J-1 Trainees Kick Off the 2017 Holiday Season

Filed in Exchange Visitor Reflections by on December 11, 2017 0 Comments
Photo by Marco Verch.

Photo by Marco Verch.

Kamila Nadrowska is from Poland and is currently training with a food manufacturer in Rochester, New York.

My host company had an amazing lunch for the employees, where everybody presented their own favorite dish. I tried several American Thanksgiving dishes, such as roasted veggies, crispy sweet potatoes, cornbread, stuffing, green bean casserole, sweet corn casserole, sweet potato casserole, mash potatoes, and turkey with cranberry sauce. It’s a really family orientated holiday, where everybody is thankful for all the good things in their lives.

I was most thankful for the warm welcome I have received since joining my host organization’s team and the guidance from mentors, family, and friends who have supported me in my career and throughout my life.

Thanksgiving is about history and turkey, but most importantly, it’s a holiday all about everything that we are thankful for. It’s a family time over a delicious meal. Thanksgiving is an important holiday for Americans, when everybody watches the amazing Macy’s Day Parade in New York. Thanksgiving is not like Christmas since there are no gifts. Your only obligation on this day is to spend some time with the people you care about, and to think about what has shaped you into who you are today.

Krishna Bhatia is from India and is currently training with a bank in New York, New York.

In India, we don’t celebrate Thanksgiving Day the way Americans do. Thanksgiving is primarily celebrated on August 15 in the Indian state of Goa. During the Thanksgiving ritual, people thank God for all the material and spiritual benefits.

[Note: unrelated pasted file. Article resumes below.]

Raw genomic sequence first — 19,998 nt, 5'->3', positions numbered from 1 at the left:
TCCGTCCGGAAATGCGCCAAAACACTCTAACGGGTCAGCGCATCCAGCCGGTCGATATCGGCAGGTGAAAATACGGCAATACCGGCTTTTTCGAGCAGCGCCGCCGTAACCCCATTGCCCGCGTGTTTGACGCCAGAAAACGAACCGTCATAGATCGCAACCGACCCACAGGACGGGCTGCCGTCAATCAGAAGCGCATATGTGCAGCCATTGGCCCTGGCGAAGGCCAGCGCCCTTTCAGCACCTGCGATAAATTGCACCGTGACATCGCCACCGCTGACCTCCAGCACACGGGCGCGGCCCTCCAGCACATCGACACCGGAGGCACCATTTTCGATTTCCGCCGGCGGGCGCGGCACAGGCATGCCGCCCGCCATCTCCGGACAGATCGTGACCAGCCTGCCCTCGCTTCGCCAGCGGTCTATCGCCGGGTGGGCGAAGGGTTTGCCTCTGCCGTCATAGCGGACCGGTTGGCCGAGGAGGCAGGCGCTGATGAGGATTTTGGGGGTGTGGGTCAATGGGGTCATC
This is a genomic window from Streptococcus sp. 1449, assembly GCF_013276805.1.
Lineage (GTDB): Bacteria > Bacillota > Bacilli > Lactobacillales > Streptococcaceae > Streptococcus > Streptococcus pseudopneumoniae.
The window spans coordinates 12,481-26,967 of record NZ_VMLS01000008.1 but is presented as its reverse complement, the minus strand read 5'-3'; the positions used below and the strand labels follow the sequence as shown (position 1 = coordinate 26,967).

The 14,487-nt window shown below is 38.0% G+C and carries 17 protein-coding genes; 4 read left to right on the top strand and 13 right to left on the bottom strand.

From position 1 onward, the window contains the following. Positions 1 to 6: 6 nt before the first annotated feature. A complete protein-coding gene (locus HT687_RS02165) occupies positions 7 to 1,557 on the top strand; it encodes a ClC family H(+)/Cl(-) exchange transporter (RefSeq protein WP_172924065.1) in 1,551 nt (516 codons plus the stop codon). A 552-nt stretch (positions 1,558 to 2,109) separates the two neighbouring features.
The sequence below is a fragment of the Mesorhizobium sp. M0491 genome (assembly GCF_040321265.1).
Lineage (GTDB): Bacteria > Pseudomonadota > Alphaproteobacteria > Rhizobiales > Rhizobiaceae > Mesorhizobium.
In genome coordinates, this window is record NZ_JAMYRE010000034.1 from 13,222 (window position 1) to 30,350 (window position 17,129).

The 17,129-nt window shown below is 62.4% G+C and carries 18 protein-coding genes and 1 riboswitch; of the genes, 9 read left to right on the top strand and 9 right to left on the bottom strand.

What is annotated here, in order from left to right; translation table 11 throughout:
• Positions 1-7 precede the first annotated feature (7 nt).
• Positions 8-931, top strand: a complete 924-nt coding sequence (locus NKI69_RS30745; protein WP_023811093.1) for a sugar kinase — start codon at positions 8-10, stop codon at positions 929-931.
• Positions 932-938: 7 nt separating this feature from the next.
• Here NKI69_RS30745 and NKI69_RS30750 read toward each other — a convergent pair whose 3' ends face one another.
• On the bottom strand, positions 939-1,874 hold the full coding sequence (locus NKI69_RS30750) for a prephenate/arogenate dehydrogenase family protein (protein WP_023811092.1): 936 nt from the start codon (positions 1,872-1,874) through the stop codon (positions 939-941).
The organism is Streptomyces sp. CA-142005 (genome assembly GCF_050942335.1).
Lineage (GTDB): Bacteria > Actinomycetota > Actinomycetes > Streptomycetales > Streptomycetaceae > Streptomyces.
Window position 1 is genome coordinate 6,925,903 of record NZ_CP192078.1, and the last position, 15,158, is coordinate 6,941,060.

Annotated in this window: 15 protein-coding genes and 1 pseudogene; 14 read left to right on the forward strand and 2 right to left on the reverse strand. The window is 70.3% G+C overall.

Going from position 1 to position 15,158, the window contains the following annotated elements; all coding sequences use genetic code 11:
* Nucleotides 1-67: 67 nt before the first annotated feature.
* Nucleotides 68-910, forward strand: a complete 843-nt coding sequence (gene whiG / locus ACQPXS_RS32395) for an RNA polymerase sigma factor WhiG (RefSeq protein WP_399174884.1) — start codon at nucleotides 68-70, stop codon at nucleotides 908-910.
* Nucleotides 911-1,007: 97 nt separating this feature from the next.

I enjoyed Thanksgiving Day here.

I got the opportunity to see the Macy’s Thanksgiving Day Parade in New York on 6th avenue and 44th street. This was the first time I attended the parade. It was a very colorful display by the Americans. I was astonished to see the giant cartoon characters, balloons, and colorful exhibits by different clowns and groups. It was beautifully organized.

I also did shopping at various malls and enjoyed the door-buster deals and offers of Thanksgiving, as well as Black Friday the next day. The American people are also very fond of variety shopping. I got the opportunity to avail attractive doorbusters deals and offers too!

Mbali Khumalo is from South Africa and is currently a training with a law firm in New York, New York.

In South Africa we do not have a holiday designated as Thanksgiving so this was a first for me. Almost everyone I spoke to in respect of Thanksgiving plans would be spending it with family or very close friends, which was heartwarming. I felt like it was a family oriented holiday (and that made me miss my family a bit). The amount of food people ate over the Thanksgiving holiday came up a lot in conversations.

In celebration of Thanksgiving, the host firm held a Thanksgiving luncheon for all its staff on November 17, which I attended. The luncheon served a wide variety of foods one would expect to see at a Thanksgiving meal. It was a great experience to share with new colleagues what their Thanksgiving plans were and what Thanksgiving meant to them. The food was delicious!

On Thanksgiving Day, I was invited to lunch hosted by another J-1 trainee from Argentina through a former colleague from South Africa. We had conversations about our new home, what we were grateful for, and what we would like to achieve through our training. It was great. The turkey was also good. On November 24, I went to visit the Rockefeller Center and went to Top of the Rock.

I think that Thanksgiving seems to be more significant and important than Christmas (which is what we generally celebrate in South Africa). Significant in that it is about family and appreciating the people around you and some of the things people have achieved.

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